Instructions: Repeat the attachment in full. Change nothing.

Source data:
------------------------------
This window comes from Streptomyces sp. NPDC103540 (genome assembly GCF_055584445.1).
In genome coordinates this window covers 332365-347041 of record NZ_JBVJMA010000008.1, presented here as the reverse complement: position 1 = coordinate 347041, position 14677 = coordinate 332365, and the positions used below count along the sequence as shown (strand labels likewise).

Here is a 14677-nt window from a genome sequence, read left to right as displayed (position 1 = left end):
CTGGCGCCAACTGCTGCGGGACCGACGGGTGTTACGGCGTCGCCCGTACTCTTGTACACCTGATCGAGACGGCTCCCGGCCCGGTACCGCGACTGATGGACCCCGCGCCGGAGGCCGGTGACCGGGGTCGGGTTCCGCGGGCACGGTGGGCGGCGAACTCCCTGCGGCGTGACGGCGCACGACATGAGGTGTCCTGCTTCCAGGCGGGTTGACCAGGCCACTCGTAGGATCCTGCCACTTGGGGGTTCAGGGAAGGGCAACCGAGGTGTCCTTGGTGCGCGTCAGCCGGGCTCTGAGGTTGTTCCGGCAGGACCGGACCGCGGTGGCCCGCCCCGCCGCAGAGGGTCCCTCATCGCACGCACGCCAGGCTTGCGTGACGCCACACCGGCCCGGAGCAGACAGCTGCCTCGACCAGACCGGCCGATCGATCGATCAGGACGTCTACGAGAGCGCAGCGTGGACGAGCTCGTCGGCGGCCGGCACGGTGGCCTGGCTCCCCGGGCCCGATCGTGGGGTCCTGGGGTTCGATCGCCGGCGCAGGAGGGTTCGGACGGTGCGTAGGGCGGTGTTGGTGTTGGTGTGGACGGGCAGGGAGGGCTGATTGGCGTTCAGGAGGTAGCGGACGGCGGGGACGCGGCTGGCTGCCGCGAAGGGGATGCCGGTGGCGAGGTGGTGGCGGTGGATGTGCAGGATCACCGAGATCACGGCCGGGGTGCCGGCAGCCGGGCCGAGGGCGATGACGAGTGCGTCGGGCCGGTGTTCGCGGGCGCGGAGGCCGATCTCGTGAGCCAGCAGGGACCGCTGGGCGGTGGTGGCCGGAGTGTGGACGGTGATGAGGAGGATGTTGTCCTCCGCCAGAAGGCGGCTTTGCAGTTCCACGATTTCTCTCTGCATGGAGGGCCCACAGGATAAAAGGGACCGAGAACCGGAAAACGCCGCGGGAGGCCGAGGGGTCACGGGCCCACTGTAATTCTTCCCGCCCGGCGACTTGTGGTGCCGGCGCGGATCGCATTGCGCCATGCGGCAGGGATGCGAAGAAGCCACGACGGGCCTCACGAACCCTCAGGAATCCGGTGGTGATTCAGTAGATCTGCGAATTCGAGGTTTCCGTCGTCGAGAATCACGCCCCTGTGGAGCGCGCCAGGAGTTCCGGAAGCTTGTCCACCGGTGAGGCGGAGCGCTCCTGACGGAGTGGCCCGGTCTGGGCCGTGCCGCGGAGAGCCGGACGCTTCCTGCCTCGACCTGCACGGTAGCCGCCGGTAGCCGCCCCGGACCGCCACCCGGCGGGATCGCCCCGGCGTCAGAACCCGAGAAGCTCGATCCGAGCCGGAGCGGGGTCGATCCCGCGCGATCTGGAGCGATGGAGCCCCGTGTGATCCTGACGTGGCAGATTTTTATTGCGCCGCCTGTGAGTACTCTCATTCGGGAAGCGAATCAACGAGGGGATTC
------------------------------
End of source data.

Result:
This window comes from Streptomyces sp. NPDC103540 (genome assembly GCF_055584445.1).
In genome coordinates this window covers 332365-347041 of record NZ_JBVJMA010000008.1, presented here as the reverse complement: position 1 = coordinate 347041, position 14677 = coordinate 332365, and the positions used below count along the sequence as shown (strand labels likewise).

Here is a 14677-nt window from a genome sequence, read left to right as displayed (position 1 = left end):
CTGGCGCCAACTGCTGCGGGACCGACGGGTGTTACGGCGTCGCCCGTACTCTTGTACACCTGATCGAGACGGCTCCCGGCCCGGTACCGCGACTGATGGACCCCGCGCCGGAGGCCGGTGACCGGGGTCGGGTTCCGCGGGCACGGTGGGCGGCGAACTCCCTGCGGCGTGACGGCGCACGACATGAGGTGTCCTGCTTCCAGGCGGGTTGACCAGGCCACTCGTAGGATCCTGCCACTTGGGGGTTCAGGGAAGGGCAACCGAGGTGTCCTTGGTGCGCGTCAGCCGGGCTCTGAGGTTGTTCCGGCAGGACCGGACCGCGGTGGCCCGCCCCGCCGCAGAGGGTCCCTCATCGCACGCACGCCAGGCTTGCGTGACGCCACACCGGCCCGGAGCAGACAGCTGCCTCGACCAGACCGGCCGATCGATCGATCAGGACGTCTACGAGAGCGCAGCGTGGACGAGCTCGTCGGCGGCCGGCACGGTGGCCTGGCTCCCCGGGCCCGATCGTGGGGTCCTGGGGTTCGATCGCCGGCGCAGGAGGGTTCGGACGGTGCGTAGGGCGGTGTTGGTGTTGGTGTGGACGGGCAGGGAGGGCTGATTGGCGTTCAGGAGGTAGCGGACGGCGGGGACGCGGCTGGCTGCCGCGAAGGGGATGCCGGTGGCGAGGTGGTGGCGGTGGATGTGCAGGATCACCGAGATCACGGCCGGGGTGCCGGCAGCCGGGCCGAGGGCGATGACGAGTGCGTCGGGCCGGTGTTCGCGGGCGCGGAGGCCGATCTCGTGAGCCAGCAGGGACCGCTGGGCGGTGGTGGCCGGAGTGTGGACGGTGATGAGGAGGATGTTGTCCTCCGCCAGAAGGCGGCTTTGCAGTTCCACGATTTCTCTCTGCATGGAGGGCCCACAGGATAAAAGGGACCGAGAACCGGAAAACGCCGCGGGAGGCCGAGGGGTCACGGGCCCACTGTAATTCTTCCCGCCCGGCGACTTGTGGTGCCGGCGCGGATCGCATTGCGCCATGCGGCAGGGATGCGAAGAAGCCACGACGGGCCTCACGAACCCTCAGGAATCCGGTGGTGATTCAGTAGATCTGCGAATTCGAGGTTTCCGTCGTCGAGAATCACGCCCCTGTGGAGCGCGCCAGGAGTTCCGGAAGCTTGTCCACCGGTGAGGCGGAGCGCTCCTGACGGAGTGGCCCGGTCTGGGCCGTGCCGCGGAGAGCCGGACGCTTCCTGCCTCGACCTGCACGGTAGCCGCCGGTAGCCGCCCCGGACCGCCACCCGGCGGGATCGCCCCGGCGTCAGAACCCGAGAAGCTCGATCCGAGCCGGAGCGGGGTCGATCCCGCGCGATCTGGAGCGATGGAGCCCCGTGTGATCCTGACGTGGCAGATTTTTATTGCGCCGCCTGTGAGTACTCTCATTCGGGAAGCGAATCAACGAGGGGATTC